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Modernism Rediscovered Paperback – May 30, 2001


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Editorial Reviews

From Library Journal

Shulman, long considered the premiere photographer of mid-20th-century West Coast Modern architecture, is now hailed as an artist who defined the image of the "good life" for postwar America through his elegant depictions of spare but luxurious International Style dwellings. The publisher extends the Shulman craze with a mesmerizing portfolio of rare architectural photos. For this book, Shulman raided his vast archive to cull over 500 photos, many published only once before, of houses, office buildings, and other structures by talented but lesser-known and forgotten architects. This treasure trove will captivate architecture historians and midcentury Modern design buffs. The serviceable but pedantic text by architect Serraino consists of a dispensable introductory essay and a dry running commentary on each building. Most public libraries should hold either Joseph Rosa's A Constructed View: The Architectural Photography of Julius Shulman (Rizzoli, 1994) or Shulman's autobiographical Julius Shulman: Architecture and Its Photography (Taschen, 1998). Modernism Rediscovered is an excellent addition for academic and specialized architecture collections. David Solt?sz, Cuyahoga Cty. P.L., Parma, OH
Copyright 2001 Reed Business Information, Inc.

Review

Shulman’s slick, elegant renderings of buildings amount to an unusual and intriguing look at some of modernism’s less celebrated works. -- Northwest Arkansas Times, 12/24/00

This treasure trove will captivate architecture historians and mid-century modern design buffs. -- Library Journal, March 2001
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Product Details

  • Series: Specials
  • Paperback: 576 pages
  • Publisher: Taschen (May 30, 2001)
  • Language: English
  • ISBN-10: 3822864153
  • ISBN-13: 978-3822864159
  • Product Dimensions: 8.1 x 1.5 x 10 inches
  • Shipping Weight: 4.4 pounds
  • Average Customer Review: 4.7 out of 5 stars  See all reviews (9 customer reviews)
  • Amazon Best Sellers Rank: #743,722 in Books (See Top 100 in Books)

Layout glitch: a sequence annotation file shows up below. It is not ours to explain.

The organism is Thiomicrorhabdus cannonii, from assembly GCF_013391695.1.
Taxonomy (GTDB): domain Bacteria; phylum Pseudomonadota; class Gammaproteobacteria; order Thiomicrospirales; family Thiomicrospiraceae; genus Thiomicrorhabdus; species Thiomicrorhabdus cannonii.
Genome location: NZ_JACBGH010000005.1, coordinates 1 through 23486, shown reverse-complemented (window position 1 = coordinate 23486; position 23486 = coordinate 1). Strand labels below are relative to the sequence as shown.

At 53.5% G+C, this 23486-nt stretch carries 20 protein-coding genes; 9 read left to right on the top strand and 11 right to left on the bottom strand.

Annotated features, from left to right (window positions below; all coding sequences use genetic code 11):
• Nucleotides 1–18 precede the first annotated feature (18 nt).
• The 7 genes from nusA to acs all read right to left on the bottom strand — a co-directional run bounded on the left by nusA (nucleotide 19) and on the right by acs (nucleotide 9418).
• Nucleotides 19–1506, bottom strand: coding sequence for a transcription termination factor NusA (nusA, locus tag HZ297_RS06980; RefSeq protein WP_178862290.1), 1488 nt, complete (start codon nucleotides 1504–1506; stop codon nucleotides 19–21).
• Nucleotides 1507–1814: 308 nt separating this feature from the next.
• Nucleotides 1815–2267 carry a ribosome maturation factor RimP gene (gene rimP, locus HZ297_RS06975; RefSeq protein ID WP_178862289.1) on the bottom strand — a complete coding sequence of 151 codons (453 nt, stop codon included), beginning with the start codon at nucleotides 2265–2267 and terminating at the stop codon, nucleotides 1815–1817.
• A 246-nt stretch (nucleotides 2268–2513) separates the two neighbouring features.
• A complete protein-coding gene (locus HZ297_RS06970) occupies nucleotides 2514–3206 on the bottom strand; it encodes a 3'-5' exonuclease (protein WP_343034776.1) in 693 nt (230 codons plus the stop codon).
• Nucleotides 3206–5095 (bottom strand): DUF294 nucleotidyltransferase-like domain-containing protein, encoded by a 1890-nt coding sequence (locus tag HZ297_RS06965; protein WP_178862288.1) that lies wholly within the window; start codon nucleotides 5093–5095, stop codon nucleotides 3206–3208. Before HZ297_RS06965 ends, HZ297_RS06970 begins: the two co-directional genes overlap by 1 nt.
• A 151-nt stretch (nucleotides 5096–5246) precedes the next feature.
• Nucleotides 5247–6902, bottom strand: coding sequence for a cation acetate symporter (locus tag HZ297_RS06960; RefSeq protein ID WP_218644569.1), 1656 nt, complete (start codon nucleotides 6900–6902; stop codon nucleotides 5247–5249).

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21 of 22 people found the following review helpful By "natalierinkenbach" on January 17, 2001
Format: Paperback
Modernism Rediscovered is not just another book of gorgeous Julius Shulman photographs, but a serious and scholarly attempt to right a wrong done to each of the worthy edifices featured in this book.
To secure an enduring place in the public consciousness a new building must be photographed, and those photographs printed in a variety of publications, both professional and popular. Why do photographs of some buildings get wide exposure and others not? A history-altering book, Modernism Rediscovered explores that conundrum and, at the same time, attempts to redress the omission of these buildings from the public forum.
A fascinating convergence of elements determines which buildings are deemed editorially appealing and which fall through the cracks. Prevailing trends, editorial policy, financial considerations, the photographer's interpretation, and even personal editorial taste all contribute to the selection process and resulting exposure of a building project. Ideally, all these elements coalesce to lend the building and the architect validation and prestige, establishing recognition of the work within the profession and to the general public. As Modernism Rediscovered shows, this has often not been the case.
Now nearly ninety years of age, Julius Shulman granted access to his archives for the first and only time ever to architect Pierluigi Serraino. From this treasure trove of architectural history Serraino selected such underexposed projects as the breathtaking Spencer Residence, a steel cage cantilevered out over the Malibu coastline; the Upton Residence, an Arizona winter retreat combining the lightness of an open glass box anchored by desert stone and concrete; and the C.Y. Stephens Auditorium at Iowa State University featuring steeply cascading balconies jutting out of folded concrete side walls.
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8 of 9 people found the following review helpful By A Customer on January 1, 2001
Format: Paperback
This book is an elegant window back to a magnificent period of residential architecturel. Julius Shulman reminds us of not only his incredible eye for architectural drama, but of the many architects of modernism that invited us to live at the magical boundary between nature and architecture.